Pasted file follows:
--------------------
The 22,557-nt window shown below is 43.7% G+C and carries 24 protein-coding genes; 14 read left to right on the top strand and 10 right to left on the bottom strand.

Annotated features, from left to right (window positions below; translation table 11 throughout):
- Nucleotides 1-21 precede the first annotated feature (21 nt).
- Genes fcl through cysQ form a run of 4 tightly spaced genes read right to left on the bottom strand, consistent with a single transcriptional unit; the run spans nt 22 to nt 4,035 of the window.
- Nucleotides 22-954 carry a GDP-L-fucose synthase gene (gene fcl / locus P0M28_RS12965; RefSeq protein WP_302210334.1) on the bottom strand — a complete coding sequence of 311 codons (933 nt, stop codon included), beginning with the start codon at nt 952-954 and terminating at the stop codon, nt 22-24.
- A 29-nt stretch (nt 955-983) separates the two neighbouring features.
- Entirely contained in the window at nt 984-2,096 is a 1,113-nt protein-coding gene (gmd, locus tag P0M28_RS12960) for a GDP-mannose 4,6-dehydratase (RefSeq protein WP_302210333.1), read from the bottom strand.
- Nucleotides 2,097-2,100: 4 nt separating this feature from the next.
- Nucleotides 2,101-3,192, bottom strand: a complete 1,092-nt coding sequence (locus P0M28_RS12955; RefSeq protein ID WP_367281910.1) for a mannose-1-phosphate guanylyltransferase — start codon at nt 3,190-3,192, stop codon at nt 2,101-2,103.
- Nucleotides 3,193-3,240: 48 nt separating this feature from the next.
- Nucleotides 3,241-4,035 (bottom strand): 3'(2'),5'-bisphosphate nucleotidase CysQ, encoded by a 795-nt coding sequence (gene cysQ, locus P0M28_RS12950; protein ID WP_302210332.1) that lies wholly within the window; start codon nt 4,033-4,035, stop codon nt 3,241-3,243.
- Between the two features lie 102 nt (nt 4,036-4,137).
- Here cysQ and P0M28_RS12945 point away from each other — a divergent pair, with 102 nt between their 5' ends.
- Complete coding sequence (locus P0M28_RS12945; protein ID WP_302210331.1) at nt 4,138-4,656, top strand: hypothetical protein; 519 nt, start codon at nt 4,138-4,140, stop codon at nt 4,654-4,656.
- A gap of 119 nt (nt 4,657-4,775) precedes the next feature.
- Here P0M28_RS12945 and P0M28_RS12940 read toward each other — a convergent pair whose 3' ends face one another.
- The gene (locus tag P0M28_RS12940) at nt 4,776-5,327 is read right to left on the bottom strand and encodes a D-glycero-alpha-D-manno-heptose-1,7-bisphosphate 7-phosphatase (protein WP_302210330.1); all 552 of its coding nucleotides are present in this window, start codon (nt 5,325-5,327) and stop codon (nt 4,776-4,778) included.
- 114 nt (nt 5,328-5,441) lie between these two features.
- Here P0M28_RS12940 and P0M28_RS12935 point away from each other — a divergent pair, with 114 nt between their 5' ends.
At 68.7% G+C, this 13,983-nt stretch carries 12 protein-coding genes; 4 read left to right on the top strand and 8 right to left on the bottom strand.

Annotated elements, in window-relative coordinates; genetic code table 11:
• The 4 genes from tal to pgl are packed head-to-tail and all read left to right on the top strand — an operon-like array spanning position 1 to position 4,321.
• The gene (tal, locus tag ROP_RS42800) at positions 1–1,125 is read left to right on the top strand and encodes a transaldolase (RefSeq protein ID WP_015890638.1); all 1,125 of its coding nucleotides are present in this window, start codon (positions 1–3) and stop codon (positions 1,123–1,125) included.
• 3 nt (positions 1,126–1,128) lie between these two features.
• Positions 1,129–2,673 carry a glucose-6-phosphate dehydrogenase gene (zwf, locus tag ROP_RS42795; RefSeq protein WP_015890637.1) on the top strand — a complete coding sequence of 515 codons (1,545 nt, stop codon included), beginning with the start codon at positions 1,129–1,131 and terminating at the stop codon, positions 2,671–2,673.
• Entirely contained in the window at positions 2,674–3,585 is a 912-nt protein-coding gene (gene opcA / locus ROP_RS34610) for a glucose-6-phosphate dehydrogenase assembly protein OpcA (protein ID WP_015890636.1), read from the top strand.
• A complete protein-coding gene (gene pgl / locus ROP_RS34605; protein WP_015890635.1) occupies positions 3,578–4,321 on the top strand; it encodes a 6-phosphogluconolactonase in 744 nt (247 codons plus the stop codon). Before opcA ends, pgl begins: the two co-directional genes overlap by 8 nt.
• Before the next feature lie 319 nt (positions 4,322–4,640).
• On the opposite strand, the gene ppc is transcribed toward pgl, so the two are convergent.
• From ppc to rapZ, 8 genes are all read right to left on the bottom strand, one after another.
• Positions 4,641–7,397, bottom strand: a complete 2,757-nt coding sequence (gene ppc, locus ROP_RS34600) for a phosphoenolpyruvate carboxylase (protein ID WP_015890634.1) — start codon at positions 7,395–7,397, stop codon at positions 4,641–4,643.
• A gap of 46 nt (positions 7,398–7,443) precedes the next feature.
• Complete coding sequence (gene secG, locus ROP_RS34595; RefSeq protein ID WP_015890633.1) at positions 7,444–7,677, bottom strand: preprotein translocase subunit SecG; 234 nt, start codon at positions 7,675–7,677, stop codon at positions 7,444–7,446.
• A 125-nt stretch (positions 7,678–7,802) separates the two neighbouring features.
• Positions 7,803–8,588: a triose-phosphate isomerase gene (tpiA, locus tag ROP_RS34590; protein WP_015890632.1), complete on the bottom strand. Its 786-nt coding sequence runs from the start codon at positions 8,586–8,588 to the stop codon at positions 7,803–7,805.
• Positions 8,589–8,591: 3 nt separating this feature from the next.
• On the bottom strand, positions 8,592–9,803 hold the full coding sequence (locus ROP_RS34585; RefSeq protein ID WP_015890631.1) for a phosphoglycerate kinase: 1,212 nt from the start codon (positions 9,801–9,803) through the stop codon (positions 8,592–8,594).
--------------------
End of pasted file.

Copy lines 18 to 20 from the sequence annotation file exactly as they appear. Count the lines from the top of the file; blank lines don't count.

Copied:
- 114 nt (nt 5,328-5,441) lie between these two features.
- Here P0M28_RS12940 and P0M28_RS12935 point away from each other — a divergent pair, with 114 nt between their 5' ends.
At 68.7% G+C, this 13,983-nt stretch carries 12 protein-coding genes; 4 read left to right on the top strand and 8 right to left on the bottom strand.